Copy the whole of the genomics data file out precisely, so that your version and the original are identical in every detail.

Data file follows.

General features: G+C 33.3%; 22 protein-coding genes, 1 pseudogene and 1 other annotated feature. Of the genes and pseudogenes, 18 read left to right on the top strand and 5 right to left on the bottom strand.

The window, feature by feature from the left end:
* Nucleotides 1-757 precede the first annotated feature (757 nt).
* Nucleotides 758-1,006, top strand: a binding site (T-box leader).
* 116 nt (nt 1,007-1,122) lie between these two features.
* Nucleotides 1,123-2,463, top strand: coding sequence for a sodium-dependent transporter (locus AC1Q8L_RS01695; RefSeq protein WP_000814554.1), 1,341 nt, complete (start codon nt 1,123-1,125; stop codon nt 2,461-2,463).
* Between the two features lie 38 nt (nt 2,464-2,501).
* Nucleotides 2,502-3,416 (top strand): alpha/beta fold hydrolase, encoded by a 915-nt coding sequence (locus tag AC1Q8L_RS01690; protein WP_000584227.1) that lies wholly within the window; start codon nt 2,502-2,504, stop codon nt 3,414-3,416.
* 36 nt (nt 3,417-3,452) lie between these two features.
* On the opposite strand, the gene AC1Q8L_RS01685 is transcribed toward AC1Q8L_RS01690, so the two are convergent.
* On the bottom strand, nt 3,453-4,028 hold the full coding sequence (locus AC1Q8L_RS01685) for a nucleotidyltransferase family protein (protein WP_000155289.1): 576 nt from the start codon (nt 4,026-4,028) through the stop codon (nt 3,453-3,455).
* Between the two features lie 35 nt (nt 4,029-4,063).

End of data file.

General features: G+C 33.3%; 22 protein-coding genes, 1 pseudogene and 1 other annotated feature. Of the genes and pseudogenes, 18 read left to right on the top strand and 5 right to left on the bottom strand.

The window, feature by feature from the left end:
* Nucleotides 1-757 precede the first annotated feature (757 nt).
* Nucleotides 758-1,006, top strand: a binding site (T-box leader).
* 116 nt (nt 1,007-1,122) lie between these two features.
* Nucleotides 1,123-2,463, top strand: coding sequence for a sodium-dependent transporter (locus AC1Q8L_RS01695; RefSeq protein WP_000814554.1), 1,341 nt, complete (start codon nt 1,123-1,125; stop codon nt 2,461-2,463).
* Between the two features lie 38 nt (nt 2,464-2,501).
* Nucleotides 2,502-3,416 (top strand): alpha/beta fold hydrolase, encoded by a 915-nt coding sequence (locus tag AC1Q8L_RS01690; protein WP_000584227.1) that lies wholly within the window; start codon nt 2,502-2,504, stop codon nt 3,414-3,416.
* 36 nt (nt 3,417-3,452) lie between these two features.
* On the opposite strand, the gene AC1Q8L_RS01685 is transcribed toward AC1Q8L_RS01690, so the two are convergent.
* On the bottom strand, nt 3,453-4,028 hold the full coding sequence (locus AC1Q8L_RS01685) for a nucleotidyltransferase family protein (protein WP_000155289.1): 576 nt from the start codon (nt 4,026-4,028) through the stop codon (nt 3,453-3,455).
* Between the two features lie 35 nt (nt 4,029-4,063).